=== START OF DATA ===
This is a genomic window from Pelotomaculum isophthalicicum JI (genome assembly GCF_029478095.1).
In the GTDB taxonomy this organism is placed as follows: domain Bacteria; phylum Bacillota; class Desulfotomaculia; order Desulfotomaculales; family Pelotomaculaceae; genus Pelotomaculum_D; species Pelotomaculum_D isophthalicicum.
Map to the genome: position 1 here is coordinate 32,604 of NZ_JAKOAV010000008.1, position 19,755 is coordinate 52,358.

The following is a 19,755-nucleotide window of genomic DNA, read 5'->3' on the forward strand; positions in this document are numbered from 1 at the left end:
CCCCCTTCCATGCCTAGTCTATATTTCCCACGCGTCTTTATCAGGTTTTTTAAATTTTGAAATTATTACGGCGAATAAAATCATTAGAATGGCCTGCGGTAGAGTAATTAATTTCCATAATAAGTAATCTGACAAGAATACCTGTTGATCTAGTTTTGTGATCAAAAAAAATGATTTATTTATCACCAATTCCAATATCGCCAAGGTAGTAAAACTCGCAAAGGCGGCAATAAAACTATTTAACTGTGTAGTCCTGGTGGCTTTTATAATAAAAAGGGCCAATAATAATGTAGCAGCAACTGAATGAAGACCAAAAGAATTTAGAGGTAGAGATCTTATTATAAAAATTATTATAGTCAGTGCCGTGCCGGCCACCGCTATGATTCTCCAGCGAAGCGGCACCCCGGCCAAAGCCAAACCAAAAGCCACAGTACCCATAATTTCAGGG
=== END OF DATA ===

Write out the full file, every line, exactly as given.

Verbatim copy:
This is a genomic window from Pelotomaculum isophthalicicum JI (genome assembly GCF_029478095.1).
In the GTDB taxonomy this organism is placed as follows: domain Bacteria; phylum Bacillota; class Desulfotomaculia; order Desulfotomaculales; family Pelotomaculaceae; genus Pelotomaculum_D; species Pelotomaculum_D isophthalicicum.
Map to the genome: position 1 here is coordinate 32,604 of NZ_JAKOAV010000008.1, position 19,755 is coordinate 52,358.

The following is a 19,755-nucleotide window of genomic DNA, read 5'->3' on the forward strand; positions in this document are numbered from 1 at the left end:
CCCCCTTCCATGCCTAGTCTATATTTCCCACGCGTCTTTATCAGGTTTTTTAAATTTTGAAATTATTACGGCGAATAAAATCATTAGAATGGCCTGCGGTAGAGTAATTAATTTCCATAATAAGTAATCTGACAAGAATACCTGTTGATCTAGTTTTGTGATCAAAAAAAATGATTTATTTATCACCAATTCCAATATCGCCAAGGTAGTAAAACTCGCAAAGGCGGCAATAAAACTATTTAACTGTGTAGTCCTGGTGGCTTTTATAATAAAAAGGGCCAATAATAATGTAGCAGCAACTGAATGAAGACCAAAAGAATTTAGAGGTAGAGATCTTATTATAAAAATTATTATAGTCAGTGCCGTGCCGGCCACCGCTATGATTCTCCAGCGAAGCGGCACCCCGGCCAAAGCCAAACCAAAAGCCACAGTACCCATAATTTCAGGG